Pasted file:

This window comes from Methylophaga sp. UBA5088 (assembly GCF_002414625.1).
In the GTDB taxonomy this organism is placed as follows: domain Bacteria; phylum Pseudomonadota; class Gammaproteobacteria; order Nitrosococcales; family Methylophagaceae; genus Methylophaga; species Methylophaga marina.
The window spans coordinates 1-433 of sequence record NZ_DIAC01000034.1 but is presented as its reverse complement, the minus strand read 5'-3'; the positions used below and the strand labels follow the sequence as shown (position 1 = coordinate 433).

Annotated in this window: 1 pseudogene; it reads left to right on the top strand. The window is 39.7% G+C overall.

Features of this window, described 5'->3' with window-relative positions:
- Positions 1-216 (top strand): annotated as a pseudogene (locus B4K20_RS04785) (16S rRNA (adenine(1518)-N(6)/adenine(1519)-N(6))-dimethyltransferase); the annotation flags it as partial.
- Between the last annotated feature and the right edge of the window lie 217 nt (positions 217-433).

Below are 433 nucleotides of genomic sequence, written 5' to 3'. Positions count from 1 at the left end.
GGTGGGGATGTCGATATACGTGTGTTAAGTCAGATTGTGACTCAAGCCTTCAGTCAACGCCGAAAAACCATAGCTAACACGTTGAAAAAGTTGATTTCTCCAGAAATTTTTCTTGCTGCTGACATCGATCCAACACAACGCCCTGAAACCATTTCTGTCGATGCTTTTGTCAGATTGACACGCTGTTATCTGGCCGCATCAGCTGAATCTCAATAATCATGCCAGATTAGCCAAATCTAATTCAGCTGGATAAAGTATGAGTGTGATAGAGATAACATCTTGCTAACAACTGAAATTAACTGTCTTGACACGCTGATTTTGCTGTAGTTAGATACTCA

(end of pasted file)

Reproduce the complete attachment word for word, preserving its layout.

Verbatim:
This window comes from Methylophaga sp. UBA5088 (assembly GCF_002414625.1).
In the GTDB taxonomy this organism is placed as follows: domain Bacteria; phylum Pseudomonadota; class Gammaproteobacteria; order Nitrosococcales; family Methylophagaceae; genus Methylophaga; species Methylophaga marina.
The window spans coordinates 1-433 of sequence record NZ_DIAC01000034.1 but is presented as its reverse complement, the minus strand read 5'-3'; the positions used below and the strand labels follow the sequence as shown (position 1 = coordinate 433).

Annotated in this window: 1 pseudogene; it reads left to right on the top strand. The window is 39.7% G+C overall.

Features of this window, described 5'->3' with window-relative positions:
- Positions 1-216 (top strand): annotated as a pseudogene (locus B4K20_RS04785) (16S rRNA (adenine(1518)-N(6)/adenine(1519)-N(6))-dimethyltransferase); the annotation flags it as partial.
- Between the last annotated feature and the right edge of the window lie 217 nt (positions 217-433).

Below are 433 nucleotides of genomic sequence, written 5' to 3'. Positions count from 1 at the left end.
GGTGGGGATGTCGATATACGTGTGTTAAGTCAGATTGTGACTCAAGCCTTCAGTCAACGCCGAAAAACCATAGCTAACACGTTGAAAAAGTTGATTTCTCCAGAAATTTTTCTTGCTGCTGACATCGATCCAACACAACGCCCTGAAACCATTTCTGTCGATGCTTTTGTCAGATTGACACGCTGTTATCTGGCCGCATCAGCTGAATCTCAATAATCATGCCAGATTAGCCAAATCTAATTCAGCTGGATAAAGTATGAGTGTGATAGAGATAACATCTTGCTAACAACTGAAATTAACTGTCTTGACACGCTGATTTTGCTGTAGTTAGATACTCA